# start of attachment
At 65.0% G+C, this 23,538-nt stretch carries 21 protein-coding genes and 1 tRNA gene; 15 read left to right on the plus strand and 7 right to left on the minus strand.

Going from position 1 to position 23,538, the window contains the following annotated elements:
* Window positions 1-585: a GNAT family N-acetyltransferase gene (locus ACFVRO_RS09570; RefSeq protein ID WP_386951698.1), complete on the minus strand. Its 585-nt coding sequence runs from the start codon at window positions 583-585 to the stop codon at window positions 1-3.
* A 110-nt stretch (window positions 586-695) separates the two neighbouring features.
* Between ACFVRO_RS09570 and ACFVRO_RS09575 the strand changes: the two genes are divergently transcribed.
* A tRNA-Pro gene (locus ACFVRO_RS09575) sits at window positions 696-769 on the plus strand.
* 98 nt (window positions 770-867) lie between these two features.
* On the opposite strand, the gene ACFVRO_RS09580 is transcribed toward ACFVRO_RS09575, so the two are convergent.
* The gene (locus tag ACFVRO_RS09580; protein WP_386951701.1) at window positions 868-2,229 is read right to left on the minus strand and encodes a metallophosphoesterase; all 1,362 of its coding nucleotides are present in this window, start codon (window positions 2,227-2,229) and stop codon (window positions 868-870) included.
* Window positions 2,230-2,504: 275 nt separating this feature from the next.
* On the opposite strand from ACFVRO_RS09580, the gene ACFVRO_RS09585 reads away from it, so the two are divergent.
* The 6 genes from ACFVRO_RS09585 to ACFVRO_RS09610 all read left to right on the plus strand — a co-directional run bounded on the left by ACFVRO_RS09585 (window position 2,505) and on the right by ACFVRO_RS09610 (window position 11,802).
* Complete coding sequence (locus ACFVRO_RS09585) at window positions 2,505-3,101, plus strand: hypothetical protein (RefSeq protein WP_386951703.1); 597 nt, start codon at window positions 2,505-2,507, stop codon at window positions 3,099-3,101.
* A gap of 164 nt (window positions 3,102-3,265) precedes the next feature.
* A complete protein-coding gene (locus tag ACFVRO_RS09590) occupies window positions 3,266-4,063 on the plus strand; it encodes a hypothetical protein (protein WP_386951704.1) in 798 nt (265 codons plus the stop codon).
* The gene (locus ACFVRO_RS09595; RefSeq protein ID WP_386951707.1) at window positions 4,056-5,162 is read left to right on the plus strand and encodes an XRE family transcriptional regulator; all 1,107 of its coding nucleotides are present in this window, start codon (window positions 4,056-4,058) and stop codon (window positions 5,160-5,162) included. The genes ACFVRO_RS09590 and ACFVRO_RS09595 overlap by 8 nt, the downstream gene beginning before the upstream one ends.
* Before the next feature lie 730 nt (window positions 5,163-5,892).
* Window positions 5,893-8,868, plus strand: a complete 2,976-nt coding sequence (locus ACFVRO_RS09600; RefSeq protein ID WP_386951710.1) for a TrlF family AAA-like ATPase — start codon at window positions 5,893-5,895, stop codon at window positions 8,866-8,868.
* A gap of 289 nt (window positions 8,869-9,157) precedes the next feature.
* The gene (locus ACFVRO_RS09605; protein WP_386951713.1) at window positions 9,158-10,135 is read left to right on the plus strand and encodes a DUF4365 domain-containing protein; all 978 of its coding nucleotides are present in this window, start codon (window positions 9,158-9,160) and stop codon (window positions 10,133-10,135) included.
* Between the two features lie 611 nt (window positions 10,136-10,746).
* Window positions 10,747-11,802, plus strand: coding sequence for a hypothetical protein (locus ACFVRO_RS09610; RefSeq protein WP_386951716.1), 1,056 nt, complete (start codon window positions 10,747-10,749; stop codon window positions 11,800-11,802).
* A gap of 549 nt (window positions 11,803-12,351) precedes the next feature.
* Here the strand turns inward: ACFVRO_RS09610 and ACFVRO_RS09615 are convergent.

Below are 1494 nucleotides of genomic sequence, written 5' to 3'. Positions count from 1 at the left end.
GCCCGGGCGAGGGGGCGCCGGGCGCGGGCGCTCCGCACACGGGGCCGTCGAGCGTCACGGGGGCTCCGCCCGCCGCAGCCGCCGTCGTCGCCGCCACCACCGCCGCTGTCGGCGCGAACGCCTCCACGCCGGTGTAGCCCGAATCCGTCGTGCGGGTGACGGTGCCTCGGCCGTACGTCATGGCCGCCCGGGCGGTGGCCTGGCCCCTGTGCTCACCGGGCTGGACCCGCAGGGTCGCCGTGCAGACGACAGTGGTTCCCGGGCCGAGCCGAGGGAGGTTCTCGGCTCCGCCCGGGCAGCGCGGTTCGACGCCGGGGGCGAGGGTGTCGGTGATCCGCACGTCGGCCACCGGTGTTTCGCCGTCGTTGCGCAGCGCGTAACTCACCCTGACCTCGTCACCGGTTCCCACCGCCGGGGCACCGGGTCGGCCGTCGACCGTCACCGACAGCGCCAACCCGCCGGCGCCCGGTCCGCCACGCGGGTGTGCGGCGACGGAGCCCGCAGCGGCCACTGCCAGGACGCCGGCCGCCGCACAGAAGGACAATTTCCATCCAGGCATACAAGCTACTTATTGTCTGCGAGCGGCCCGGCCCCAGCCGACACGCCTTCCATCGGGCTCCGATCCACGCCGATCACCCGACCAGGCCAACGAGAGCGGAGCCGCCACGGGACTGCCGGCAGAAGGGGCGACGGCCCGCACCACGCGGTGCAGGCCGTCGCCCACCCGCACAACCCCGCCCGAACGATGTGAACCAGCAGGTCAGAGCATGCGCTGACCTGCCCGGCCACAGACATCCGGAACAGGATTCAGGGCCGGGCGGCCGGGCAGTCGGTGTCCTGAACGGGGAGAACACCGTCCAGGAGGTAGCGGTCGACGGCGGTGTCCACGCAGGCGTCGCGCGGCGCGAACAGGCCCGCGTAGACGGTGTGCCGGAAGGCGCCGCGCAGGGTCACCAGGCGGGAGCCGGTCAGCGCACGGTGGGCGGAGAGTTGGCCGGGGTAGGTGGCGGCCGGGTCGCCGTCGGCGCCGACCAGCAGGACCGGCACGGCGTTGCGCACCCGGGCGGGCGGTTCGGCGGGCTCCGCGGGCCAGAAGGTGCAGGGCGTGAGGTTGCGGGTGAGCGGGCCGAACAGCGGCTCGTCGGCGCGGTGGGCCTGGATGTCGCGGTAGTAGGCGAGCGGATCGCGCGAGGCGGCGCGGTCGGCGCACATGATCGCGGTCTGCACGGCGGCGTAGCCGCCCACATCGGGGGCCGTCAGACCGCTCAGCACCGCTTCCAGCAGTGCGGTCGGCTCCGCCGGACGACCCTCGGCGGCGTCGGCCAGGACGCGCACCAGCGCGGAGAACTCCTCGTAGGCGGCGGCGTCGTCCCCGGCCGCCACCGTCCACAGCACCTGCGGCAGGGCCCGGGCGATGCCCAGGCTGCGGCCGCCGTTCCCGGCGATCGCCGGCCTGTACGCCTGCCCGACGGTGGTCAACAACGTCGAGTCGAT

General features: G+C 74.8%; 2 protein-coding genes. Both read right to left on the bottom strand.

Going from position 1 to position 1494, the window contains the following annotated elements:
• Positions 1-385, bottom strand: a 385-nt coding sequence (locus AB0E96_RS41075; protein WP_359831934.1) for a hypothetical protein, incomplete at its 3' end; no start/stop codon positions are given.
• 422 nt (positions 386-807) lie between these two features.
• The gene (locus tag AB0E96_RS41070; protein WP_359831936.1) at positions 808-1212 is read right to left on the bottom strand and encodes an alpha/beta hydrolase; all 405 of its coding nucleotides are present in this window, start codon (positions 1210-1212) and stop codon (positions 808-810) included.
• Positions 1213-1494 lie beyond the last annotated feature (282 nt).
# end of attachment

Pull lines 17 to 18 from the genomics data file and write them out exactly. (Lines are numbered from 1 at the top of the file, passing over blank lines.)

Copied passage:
* Before the next feature lie 730 nt (window positions 5,163-5,892).
* Window positions 5,893-8,868, plus strand: a complete 2,976-nt coding sequence (locus ACFVRO_RS09600; RefSeq protein ID WP_386951710.1) for a TrlF family AAA-like ATPase — start codon at window positions 5,893-5,895, stop codon at window positions 8,866-8,868.